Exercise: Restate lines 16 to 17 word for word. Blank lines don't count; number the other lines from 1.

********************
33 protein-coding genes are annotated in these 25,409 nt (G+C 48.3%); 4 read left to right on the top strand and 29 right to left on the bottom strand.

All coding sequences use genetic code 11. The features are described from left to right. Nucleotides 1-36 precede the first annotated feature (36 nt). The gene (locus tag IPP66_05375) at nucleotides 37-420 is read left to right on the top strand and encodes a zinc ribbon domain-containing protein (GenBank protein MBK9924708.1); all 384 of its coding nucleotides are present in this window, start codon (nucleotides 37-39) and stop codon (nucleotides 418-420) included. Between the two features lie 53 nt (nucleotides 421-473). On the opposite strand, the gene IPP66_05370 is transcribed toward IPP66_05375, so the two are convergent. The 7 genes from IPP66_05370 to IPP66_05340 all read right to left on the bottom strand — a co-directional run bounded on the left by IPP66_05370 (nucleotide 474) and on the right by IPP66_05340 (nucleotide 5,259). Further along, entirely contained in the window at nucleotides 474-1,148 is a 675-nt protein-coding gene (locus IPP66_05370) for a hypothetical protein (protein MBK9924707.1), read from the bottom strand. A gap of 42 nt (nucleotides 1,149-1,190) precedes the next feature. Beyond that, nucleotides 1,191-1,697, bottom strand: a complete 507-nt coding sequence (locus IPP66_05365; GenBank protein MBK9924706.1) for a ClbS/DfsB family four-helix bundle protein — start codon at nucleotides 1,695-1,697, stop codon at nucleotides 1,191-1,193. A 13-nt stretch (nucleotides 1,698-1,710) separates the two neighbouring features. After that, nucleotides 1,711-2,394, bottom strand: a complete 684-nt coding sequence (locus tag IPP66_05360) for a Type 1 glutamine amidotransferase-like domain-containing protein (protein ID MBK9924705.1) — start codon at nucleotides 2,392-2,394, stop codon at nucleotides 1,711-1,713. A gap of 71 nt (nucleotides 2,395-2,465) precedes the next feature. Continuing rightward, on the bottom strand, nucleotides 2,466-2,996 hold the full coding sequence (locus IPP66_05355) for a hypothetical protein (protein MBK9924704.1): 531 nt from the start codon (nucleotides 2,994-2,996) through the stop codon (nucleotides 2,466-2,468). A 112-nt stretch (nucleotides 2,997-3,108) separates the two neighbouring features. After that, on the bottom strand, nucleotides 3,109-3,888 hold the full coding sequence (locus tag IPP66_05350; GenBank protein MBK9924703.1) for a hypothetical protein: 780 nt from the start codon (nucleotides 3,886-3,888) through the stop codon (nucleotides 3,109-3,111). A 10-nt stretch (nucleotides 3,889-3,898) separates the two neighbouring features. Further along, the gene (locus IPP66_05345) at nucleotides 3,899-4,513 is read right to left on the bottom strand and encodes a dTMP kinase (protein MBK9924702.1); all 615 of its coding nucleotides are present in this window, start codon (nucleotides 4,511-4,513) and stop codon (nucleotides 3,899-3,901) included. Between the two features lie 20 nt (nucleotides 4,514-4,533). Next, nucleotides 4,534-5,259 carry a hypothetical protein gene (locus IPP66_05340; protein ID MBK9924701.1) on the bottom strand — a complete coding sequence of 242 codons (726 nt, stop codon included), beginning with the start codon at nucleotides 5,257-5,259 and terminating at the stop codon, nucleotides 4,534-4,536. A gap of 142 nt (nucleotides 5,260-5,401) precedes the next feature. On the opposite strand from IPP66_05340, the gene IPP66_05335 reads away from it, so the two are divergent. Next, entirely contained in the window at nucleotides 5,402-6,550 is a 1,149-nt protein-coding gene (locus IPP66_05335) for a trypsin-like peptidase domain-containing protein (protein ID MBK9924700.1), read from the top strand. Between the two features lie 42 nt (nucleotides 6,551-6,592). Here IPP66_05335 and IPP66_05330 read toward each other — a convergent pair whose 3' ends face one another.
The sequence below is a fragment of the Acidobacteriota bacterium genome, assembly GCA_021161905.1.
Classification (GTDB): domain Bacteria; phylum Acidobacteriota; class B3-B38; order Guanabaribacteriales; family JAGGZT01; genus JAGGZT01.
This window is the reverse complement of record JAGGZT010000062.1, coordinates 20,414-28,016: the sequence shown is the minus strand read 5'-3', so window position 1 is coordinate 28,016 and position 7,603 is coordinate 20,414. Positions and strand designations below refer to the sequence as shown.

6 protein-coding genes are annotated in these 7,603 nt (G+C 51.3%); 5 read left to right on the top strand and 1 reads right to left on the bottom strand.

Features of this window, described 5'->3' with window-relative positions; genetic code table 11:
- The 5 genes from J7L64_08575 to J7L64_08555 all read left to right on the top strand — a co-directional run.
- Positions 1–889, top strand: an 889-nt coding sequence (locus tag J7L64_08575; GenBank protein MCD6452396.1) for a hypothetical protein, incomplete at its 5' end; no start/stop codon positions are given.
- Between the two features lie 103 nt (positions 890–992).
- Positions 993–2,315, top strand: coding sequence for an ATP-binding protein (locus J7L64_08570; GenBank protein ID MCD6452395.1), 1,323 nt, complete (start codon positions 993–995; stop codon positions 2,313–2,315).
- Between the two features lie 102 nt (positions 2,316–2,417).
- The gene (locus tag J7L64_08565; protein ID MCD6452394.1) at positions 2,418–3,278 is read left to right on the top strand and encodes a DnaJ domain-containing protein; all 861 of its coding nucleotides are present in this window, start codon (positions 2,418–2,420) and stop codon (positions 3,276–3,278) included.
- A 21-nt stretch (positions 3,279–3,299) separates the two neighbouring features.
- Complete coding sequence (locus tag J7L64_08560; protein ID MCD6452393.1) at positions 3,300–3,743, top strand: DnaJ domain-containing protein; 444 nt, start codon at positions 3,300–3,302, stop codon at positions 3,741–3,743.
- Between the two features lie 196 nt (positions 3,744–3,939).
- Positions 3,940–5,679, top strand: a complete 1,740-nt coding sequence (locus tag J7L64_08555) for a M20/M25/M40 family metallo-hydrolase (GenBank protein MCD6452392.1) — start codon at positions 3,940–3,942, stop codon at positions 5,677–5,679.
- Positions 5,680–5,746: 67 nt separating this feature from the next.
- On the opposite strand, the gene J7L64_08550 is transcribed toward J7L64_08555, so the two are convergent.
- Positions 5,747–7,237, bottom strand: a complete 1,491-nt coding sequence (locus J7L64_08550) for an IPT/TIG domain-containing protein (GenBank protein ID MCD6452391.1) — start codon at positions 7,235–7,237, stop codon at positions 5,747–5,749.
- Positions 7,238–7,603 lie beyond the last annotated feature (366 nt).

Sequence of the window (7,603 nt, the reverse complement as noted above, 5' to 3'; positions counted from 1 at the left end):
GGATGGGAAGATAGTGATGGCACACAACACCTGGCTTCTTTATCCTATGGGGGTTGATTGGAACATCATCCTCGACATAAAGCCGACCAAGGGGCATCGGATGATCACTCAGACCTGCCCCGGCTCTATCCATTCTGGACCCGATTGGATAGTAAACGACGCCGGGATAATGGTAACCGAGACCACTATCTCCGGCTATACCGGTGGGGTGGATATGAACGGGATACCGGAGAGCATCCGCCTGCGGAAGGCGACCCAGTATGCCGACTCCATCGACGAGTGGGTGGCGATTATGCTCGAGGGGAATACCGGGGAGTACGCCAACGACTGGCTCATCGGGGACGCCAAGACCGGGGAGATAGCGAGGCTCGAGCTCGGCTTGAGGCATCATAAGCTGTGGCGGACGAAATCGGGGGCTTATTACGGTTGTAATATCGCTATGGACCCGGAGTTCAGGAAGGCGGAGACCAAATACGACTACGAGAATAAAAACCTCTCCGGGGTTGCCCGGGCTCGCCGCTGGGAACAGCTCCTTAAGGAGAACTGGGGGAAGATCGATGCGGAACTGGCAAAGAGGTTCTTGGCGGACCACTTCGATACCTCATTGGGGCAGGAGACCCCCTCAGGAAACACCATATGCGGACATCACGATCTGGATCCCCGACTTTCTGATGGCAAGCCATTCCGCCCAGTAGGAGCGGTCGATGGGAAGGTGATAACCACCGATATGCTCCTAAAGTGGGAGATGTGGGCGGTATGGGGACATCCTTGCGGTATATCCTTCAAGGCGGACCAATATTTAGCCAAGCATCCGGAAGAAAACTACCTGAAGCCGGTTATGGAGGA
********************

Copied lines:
- Between the two features lie 196 nt (positions 3,744–3,939).
- Positions 3,940–5,679, top strand: a complete 1,740-nt coding sequence (locus tag J7L64_08555) for a M20/M25/M40 family metallo-hydrolase (GenBank protein MCD6452392.1) — start codon at positions 3,940–3,942, stop codon at positions 5,677–5,679.